While navigating Link is fine and good, the DS functions as an interesting puzzle device, as many problems must be overcome through unconventional means. There are certainly a few “a-ha!” moments that force players to think outside the box, using functions like the built-in microphone — a welcome treat — while many others rely on drawing on your map and following the lines, which is a simple function that makes a lot of sense. Mapping out an entire island, drawing path to buried treasure, or guiding your ship across the sea — the stylus makes you feel more like a real explorer with its tactile abilities.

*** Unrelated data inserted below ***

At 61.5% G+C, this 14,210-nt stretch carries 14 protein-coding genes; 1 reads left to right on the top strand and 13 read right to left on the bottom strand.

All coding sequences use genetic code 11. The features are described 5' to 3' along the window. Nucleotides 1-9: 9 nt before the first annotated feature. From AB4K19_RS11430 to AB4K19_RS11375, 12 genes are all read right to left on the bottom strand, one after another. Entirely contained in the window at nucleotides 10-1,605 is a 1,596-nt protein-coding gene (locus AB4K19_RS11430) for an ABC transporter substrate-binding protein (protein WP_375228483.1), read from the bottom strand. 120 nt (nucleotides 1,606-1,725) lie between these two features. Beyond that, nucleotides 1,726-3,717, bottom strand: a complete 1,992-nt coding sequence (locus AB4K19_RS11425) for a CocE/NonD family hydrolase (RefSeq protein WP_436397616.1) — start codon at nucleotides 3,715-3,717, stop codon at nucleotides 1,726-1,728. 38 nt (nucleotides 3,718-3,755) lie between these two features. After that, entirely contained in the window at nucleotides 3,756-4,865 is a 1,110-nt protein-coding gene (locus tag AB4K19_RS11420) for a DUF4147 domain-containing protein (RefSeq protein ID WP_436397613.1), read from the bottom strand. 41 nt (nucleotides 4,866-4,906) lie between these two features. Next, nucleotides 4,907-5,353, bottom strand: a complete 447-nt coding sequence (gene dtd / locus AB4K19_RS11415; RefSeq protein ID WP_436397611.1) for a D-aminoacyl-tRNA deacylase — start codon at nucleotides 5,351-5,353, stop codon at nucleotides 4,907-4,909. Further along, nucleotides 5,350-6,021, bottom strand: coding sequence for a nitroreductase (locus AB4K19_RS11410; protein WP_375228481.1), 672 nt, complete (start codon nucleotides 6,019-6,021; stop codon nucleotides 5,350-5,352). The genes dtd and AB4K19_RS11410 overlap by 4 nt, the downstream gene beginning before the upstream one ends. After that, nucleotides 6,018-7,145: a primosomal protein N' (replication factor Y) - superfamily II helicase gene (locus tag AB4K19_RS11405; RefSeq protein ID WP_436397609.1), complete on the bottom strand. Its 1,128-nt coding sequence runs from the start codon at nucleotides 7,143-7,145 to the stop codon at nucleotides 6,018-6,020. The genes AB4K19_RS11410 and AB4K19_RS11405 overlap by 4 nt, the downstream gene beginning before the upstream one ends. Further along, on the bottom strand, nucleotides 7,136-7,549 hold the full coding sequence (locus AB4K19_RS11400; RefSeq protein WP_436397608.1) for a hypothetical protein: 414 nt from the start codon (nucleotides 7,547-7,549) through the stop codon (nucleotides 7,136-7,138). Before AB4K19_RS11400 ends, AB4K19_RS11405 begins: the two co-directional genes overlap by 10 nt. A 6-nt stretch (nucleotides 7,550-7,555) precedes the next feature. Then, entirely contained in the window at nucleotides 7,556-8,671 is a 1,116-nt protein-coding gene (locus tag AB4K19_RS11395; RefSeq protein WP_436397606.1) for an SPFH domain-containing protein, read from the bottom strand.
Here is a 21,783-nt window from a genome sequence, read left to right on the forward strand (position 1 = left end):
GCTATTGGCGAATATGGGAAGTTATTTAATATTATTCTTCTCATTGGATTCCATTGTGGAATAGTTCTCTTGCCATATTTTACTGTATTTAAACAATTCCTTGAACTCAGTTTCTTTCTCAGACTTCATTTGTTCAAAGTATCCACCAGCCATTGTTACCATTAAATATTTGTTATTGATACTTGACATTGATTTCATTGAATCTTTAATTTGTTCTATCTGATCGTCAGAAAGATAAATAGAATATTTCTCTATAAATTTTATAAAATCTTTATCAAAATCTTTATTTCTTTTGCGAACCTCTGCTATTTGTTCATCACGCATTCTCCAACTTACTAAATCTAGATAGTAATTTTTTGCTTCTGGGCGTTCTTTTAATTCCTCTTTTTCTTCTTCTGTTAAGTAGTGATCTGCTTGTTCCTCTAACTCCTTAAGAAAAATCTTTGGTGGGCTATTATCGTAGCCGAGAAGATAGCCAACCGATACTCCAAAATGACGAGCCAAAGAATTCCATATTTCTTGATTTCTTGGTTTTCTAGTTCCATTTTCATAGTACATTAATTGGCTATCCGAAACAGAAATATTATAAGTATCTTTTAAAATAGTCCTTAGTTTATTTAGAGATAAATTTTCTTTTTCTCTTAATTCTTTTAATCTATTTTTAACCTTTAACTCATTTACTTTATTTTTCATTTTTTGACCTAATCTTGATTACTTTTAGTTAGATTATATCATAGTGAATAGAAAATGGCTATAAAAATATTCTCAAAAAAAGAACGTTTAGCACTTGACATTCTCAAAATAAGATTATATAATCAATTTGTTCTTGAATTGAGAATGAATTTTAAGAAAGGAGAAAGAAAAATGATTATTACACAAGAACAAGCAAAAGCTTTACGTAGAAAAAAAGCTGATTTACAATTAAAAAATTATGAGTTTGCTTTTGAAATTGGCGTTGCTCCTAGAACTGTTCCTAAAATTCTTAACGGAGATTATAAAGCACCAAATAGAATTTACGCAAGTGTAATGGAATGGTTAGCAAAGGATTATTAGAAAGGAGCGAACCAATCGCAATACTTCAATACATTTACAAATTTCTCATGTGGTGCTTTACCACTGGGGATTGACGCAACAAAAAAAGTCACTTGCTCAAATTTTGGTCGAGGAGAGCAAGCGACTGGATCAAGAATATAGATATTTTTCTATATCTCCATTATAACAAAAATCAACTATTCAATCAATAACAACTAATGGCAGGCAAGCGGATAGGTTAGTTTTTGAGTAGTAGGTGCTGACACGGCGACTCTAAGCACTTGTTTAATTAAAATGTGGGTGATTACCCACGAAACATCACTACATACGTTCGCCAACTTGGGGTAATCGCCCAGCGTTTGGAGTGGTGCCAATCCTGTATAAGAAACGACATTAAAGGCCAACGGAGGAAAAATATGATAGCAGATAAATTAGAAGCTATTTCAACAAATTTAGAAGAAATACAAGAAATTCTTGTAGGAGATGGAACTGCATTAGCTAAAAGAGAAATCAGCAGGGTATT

And speaking of sailing, it is certainly different this time around: the sea is much smaller and compact, with less to go out searching for, but this means it’s also more interesting and action-packed. The game automatically throws various encounters at you, be it a well-timed jump, enemies, exploding barrels, or even a Rupee-collecting microgame. While the sea lacks the grand scale and epic exploration factor that Wind Waker presented, it is properly slimmed down to fit its portable platform, and it’s not the only thing that has been trimmed. Bottles are done away with — you can carry up to two potions instead. Rupee wallets are gone, so collect as many up to 9999 as you wish, right from the start. There are no Heart Pieces, only Heart Containers (old school). While purists will cry foul, these previous hindrances would’ve artificially bogged the game’s pacing down — as it is, they perfectly suit a portable adventure game. Granted, their inclusion could’ve beefed the game up a bit, but there’s enough treasure to find that doesn’t need to be found which doesn’t punish players for not seeking.